Alan In Print



Alan in The New Yorker. (2/20/17)


(from the piece)

William Henry Harrison: I’d imagine there’d be a big crowd today.

Enid Borden: And why is that, sir?

W.H.H.: Well, it is Presidents’ Day, is it not?


LUNATICS (Co-Written with Dave Barry) 

“Putting Barry and Zweibel in close proximity is sort of like juggling torches while walking a wire over a vat of kerosene; sooner or later, there’s gonna be a big, big bang. A rocket-fueled romp whose pages practically turn themselves.”—BookPage

“The aptly titled Lunatics delivers exactly what one would expect from two award-winning humorists: an outrageously funny, irreverent, over-the-top comic mystery. How funny is Lunatics? It’s the sort of book that inspires snorts, may make you spit out your soda and burst into hysterical laughter in public.”—The Miami Herald
“A screwball comedy of errors and a rare political satire. Barry and Zweibel bring us what we need: comic relief.”—The Boston Globe

CLOTHING OPTIONAL: And Other Ways to Read These Stories 

“Humor writer, author, playwright. But enough about me. Alan Zweibel’s book made me laugh out loud!”
–Steve Martin

“If you’re only going to read one book this year, well, you’re a moron and this is definitely not the book for you. If, however, you’re depressed, agitated, bitter, horny, bi-polar, a layabout, or a pathological liar, then, like me, you have much in common with the depraved soul who wrote these stories and owe it to yourself and whatever loved ones you probably don’t have, to read it.”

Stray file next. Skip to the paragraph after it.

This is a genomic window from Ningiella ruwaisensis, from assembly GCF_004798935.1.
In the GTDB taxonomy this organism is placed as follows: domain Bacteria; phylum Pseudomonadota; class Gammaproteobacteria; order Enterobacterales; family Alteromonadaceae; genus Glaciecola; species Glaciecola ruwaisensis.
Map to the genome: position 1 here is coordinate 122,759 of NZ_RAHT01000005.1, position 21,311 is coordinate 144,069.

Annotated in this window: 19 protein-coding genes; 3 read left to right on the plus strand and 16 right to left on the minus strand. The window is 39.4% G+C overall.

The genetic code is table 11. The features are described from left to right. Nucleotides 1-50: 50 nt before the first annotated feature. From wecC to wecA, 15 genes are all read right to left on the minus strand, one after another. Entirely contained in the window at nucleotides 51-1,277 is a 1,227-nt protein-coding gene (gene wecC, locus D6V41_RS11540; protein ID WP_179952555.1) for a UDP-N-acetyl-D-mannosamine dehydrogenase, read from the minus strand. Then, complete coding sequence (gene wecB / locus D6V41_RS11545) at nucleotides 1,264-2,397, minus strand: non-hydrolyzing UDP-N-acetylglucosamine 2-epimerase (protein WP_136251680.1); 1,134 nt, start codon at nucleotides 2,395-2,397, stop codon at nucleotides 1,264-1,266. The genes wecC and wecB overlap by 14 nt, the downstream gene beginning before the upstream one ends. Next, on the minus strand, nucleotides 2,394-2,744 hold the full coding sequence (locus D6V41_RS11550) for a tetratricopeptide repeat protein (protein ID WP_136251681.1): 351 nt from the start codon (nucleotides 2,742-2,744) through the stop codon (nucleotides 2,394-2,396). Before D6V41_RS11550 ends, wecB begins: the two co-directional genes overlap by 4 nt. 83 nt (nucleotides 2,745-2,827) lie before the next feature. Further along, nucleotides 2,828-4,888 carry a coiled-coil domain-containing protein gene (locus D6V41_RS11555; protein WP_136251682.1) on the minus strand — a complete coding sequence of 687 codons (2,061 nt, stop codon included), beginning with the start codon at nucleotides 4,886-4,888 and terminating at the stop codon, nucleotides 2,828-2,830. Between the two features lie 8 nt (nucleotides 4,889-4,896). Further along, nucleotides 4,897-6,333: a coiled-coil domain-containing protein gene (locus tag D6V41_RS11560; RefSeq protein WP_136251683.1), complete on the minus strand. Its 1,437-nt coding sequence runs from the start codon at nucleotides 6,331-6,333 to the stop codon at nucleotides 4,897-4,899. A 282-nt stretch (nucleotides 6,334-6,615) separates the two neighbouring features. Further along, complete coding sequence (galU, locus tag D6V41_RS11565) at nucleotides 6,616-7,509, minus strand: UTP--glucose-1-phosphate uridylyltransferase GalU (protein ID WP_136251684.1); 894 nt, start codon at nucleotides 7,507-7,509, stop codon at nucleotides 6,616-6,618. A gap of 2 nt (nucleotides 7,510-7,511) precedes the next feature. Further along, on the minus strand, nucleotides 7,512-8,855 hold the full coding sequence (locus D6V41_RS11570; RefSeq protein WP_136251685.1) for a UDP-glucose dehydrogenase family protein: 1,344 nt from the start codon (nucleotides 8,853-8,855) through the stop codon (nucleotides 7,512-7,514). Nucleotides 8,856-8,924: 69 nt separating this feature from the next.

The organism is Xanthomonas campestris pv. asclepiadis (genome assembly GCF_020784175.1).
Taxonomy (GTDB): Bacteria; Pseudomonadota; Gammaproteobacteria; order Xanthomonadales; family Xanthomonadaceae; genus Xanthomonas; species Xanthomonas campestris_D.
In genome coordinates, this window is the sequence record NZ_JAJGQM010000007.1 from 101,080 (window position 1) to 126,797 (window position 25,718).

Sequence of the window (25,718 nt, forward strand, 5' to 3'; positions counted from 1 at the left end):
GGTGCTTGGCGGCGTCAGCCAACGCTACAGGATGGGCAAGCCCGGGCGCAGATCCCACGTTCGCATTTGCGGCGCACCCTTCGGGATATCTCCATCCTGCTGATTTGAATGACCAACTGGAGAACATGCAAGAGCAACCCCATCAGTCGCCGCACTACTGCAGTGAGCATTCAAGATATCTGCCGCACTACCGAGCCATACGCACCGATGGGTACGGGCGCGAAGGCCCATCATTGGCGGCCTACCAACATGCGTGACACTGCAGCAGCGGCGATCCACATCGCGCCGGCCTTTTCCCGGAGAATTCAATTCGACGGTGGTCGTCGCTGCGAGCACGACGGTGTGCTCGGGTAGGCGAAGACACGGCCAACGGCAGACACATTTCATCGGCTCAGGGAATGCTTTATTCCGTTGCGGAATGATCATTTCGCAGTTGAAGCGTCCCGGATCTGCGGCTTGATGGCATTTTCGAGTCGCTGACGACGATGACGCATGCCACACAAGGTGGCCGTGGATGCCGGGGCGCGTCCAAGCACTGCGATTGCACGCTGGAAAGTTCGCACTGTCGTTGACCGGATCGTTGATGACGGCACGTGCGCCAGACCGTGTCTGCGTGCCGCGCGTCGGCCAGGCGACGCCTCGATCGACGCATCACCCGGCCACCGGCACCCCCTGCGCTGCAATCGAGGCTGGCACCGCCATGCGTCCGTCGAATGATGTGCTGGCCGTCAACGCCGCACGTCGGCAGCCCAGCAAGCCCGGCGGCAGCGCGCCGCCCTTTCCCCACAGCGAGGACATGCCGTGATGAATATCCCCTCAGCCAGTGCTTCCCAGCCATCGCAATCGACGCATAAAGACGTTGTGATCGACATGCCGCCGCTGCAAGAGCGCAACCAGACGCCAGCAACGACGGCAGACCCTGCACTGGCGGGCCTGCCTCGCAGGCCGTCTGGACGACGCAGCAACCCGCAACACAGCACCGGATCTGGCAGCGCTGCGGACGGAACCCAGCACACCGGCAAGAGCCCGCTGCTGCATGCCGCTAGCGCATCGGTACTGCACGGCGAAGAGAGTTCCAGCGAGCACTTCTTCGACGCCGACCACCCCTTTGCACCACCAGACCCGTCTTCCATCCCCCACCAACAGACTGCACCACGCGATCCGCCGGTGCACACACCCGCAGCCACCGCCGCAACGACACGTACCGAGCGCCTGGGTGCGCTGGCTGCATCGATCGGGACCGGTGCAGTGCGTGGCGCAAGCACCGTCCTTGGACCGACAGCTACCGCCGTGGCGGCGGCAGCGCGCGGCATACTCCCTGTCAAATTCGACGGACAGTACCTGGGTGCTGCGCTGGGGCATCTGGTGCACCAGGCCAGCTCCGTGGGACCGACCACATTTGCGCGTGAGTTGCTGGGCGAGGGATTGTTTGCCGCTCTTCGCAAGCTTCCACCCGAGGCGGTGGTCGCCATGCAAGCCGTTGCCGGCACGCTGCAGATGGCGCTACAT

–Larry David

The Other Shulman

At once a biting satire on misplaced priorities and a comedy routine live from New York, Shulman’s monologue in motion never hesitates to ask the big questions–questions like “Was this bridge always this steep?” Jennifer Baker, Booklist


Our Tree Named Steve 

Dear Kids, A long time ago, when you were little, Mom and I took you to where we wanted to build a house. . . . I remember there was one tree, however, that the three of you couldn’t stop staring at. . . .


North, a nine-year-old boy dissatisfied with his parents, travels around the world in search of the perfect parents, but all of them seem to have flaws.


BUNNY BUNNY: Gilda Radner: A Sort of Love Story 

Alternately comic and heartbreaking, the play follows Alan and Gilda from SNL through their bumper-car lives right up to her death from ovarian cancer. Their loyalty and love glows through every scene. Illustrated with photos of Radner from Zweibel’s personal albums.

From The Huffington Post 

Rosh Hashanah For Dummies


“Then, Why Are You Crying, Alan?” 


A Tooth, Some Turkey, And A Cat Named Livingston


The Club Name That Should Never Be Changed  – Gilda’s Club


 ‘I’m A What?’ After My TV Appearance, I Got Called A Name That Shocked Me